So, it does not seem the higher values are due to less information than the other calculators, it just looks like the underlying calculations for the tax rates are wrong in this context.
    The marginal tax rate from should also be completely off because of this reason.

    1. Hi Matteo,

      Thanks for digging into it!

      You are correct that social contributions are not part of what I would call marginal tax rate.
      However, they scale with your income, so they are part of your tax burden and higher income will increase it.

      The tax rate is subject to interpretation and it could make sense to include the social contributions into the tax rate since it’s a form of tax.
      On the other hand, I don’t understand why they would add pension fund contributions as a tax, which several increases the tax rate!

      Other than that, they are missing some deductions and result are relatively accurate. Their marginal tax is not too far off at least in my case.

      1. Hi Baptiste,

        Thanks a lot for the answer!
        I wrote the message since when I tried with my data, calculated a marginal tax rate of 30%, while the tax calculator from ( returned 20%, and I was a bit confused.

        I saw that the tax calculator from makes some assumptions as well (it automatically deduces ~4k because of “other professional expenses, main occupation, Insurance premiums, and interest on savings capital”), but this does not impact my result too much.

        I think that if I want to estimate how much I would save with a deduction (e.g., 3rd pillar), it really makes sense to remove all the social contributions first and then calculate the marginal tax rate using the tax rate coming from the taxes only (municipal, cantonal, and federal), found starting from the taxable income. Otherwise, if (like in my case) the social contributions are in the same ballpark as the proper taxes, the result gets really skewed.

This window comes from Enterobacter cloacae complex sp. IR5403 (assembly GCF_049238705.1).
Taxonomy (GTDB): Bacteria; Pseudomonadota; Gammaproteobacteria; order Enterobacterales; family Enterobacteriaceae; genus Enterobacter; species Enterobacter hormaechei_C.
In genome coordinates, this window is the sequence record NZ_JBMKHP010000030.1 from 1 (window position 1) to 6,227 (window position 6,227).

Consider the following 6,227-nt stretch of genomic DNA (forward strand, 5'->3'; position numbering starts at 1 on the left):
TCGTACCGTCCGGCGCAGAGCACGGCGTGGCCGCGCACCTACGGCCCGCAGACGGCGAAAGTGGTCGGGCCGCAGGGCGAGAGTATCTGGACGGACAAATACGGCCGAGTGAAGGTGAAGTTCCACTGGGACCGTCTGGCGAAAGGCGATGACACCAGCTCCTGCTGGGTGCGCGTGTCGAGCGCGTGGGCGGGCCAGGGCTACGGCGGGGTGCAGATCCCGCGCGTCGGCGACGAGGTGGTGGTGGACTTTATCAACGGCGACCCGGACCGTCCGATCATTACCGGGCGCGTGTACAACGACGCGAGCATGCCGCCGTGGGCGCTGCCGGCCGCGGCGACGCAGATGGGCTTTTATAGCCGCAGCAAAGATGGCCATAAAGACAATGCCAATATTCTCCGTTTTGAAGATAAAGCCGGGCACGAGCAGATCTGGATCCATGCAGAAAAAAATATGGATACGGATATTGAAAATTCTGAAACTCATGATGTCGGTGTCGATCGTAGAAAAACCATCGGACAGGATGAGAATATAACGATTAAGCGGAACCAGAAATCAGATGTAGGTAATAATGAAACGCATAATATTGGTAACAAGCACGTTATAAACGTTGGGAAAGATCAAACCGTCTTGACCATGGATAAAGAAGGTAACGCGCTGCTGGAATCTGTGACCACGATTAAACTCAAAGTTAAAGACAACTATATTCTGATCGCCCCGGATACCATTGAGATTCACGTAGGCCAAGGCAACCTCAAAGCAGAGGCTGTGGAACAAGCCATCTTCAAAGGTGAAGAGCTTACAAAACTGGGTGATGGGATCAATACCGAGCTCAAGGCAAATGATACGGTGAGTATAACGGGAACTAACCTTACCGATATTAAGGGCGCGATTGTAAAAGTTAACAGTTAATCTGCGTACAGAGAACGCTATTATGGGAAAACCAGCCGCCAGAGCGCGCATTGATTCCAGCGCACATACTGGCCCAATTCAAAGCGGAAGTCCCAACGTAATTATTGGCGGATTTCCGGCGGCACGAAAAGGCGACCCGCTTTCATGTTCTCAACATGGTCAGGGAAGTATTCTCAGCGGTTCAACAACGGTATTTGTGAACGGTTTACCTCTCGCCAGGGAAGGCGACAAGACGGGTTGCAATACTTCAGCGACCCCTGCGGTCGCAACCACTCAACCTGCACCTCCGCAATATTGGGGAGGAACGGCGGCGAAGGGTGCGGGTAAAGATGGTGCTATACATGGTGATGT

In my example, a 3rd pillar would make me save ~20% of the 7k I would put into it, which is 1.4k “only”, as opposed to 2.1k calculated with the 30% that accounts for the social contributions too.

        Does it make sense?

        Thanks again for the blog; you opened my eyes to many things!

      2. I also think it makes sense to remove the social contributions first adn then compute the marginal tax rate coming from the taxes. But that is not to say that any other interpretation is wrong.

        Have you tried using your tax software? I find it the best to compute the marginal tax rate because it takes your personal situation into account. You can take the results from last year, add 1000 CHF in income and see the diffence in taxes. And then, you can reduce your income by 1000 CHf and see the differences in taxes.

      1. It shows all 3 level of taxes based on ZIP-code, not just the federal one! It’s probably the best calculator, as it’s hosted by

  2. Hello! I was doing some research on the Tax Rates at and noticed the Marginal Rates for salaries from 53-59kCHF are significantly larger than for salaries from 60kCHF-99kCHF.

    Is this normal behaviour?

  3. Thanks for the article, I really like the topic!

    But, are you sure that “The next bracket means that the income in that bracket is taxed at this rate, not your entire taxable income.”?

    I have bexio accounting software and I can see that the entire income is always taxed at the same rate (not chunked), at least that is how it works for Zurich. I was experimenting a bit and in some edge cases, it can even happen that increasing income by 1 CHF will result in you getting 100 CHF less after taxes.

    Wouldn’t it be extremely impractical to split the salary in chinks when calculating it? For a salary of 10’000 CHF, there are exactly 185 brackets until reaching the final one of 11.15% for ZH.

    1. Hi Miro,

      I am almost sure about that. I would be surprised if 1 extra CHF would yield a lot of difference. It’s possible that the accounting software is not absolutely accurate.
      It’s done by a computer, so there is nothing impractical about it.

      Now, I don’t know all cantons and their tax systems, there way be some weird things going on.

  4. I do agree that the calculator is somewhat oversimplified. In fact, I think it is so to the point of being misleading!

    Right up front, it asks for your income and not your taxable income.

  5. but let’s remember that paying taxes is also an act of solidarity towards the rest of the population. we certainly don’t want to be like in the USA where rich can pay 0 by doing charity or even getting money back like amazon with very doubtful financial acrobacies

    1. Hi Karl,

      I agree that the rich should pay more than the poor in order to have a balance.
      Sometimes however I wish that we would be a little less social in Switzerland.
      But taxes are relatively fair.

      Thanks for stopping by!